Written by attorney Richard S. Leslie, JD, who describes himself as working “at the intersection of law and psychotherapy,” Risk Management items address ways that mental health counselors can avoid liability. The topic of this month’s Risk Management is the ABCs of avoiding liability. Items are drawn from Avoiding Liability Bulletin, found at cphins.com.
I was speaking with a mental health practitioner recently who was dealing with a situation where a non-patient was in apparent need of therapy or counseling. The person in apparent need had referred a friend to the therapist, and the therapist was treating the friend. The person who made the referral e-mailed the therapist on more than one occasion, providing the therapist with information (some accurate, some not) about the patient. The therapist in such a situation should usually tell the person that nothing she (the informant) says is confidential, and that she (the therapist) is free to share this information with the patient. The therapist was also going to tell this person not to call or email anymore and wanted to refer the person to a therapist because it was obvious that the informant had her own “issues.”
In such a situation, the question arises as to whether or not there is a legal or ethical duty to make a referral. If “yes,” then a referral must of course be made. If “no,” then the question arises as to whether a referral should be made. My view is that there is no general duty (unless state law, regulation, or ethical standards provide otherwise) to make a specific referral in the scenario described. To do so may create problems for the therapist.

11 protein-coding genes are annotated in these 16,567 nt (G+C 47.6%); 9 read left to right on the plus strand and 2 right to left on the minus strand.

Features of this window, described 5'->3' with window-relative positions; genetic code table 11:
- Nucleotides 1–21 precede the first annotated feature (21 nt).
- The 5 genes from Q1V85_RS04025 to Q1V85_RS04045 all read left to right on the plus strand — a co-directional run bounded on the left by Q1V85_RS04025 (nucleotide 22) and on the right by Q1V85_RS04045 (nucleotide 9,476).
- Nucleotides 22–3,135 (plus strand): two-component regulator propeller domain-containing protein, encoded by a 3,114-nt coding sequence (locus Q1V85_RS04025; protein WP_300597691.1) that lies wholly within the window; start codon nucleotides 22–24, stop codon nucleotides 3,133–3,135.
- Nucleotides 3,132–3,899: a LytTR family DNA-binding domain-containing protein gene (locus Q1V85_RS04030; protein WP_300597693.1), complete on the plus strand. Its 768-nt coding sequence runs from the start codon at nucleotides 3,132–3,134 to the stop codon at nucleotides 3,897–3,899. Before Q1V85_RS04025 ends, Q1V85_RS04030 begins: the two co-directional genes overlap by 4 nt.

Referrals must of course be made with care, and they should be tailored to the individual’s needs. The failure to do so could result in allegations of negligence. Clearly, if a therapist or counselor has seen the patient for any amount of time, and then, for one reason or another, must terminate treatment, there typically is a legal and ethical duty to refer. However, if there is no practitioner–patient relationship established (e.g., no fee has been paid for services, and no contract, whether oral or written, has been entered into), and a referral is sought, a different situation is presented.
Some may argue (as do I) that when services are denied or refused for appropriate reasons, no duty to refer arises because no practitioner–patient relationship has been established. If such a duty does exist, it would likely be as a result of an ethical code provision or law or regulation that imposes such a duty. Such a provision can create problems for practitioners if drafted in such a way that the ethical duty to refer arises with those who are not considered patients or clients.
Of course, if a practitioner desires to make a referral, that is another thing. There is a big difference between acting voluntarily and being mandated to act. Therapists and counselors must check the applicable ethical standards (or the applicable laws/regulations) in their respective professions and the states within which they practice to determine whether a duty to refer exists in particular circumstances.
Copyright 2011 by CPH and Associates, from the February 2011, Vol. 3, issue of Avoiding Liability Bulletin (found at cphins.com). Used with permission.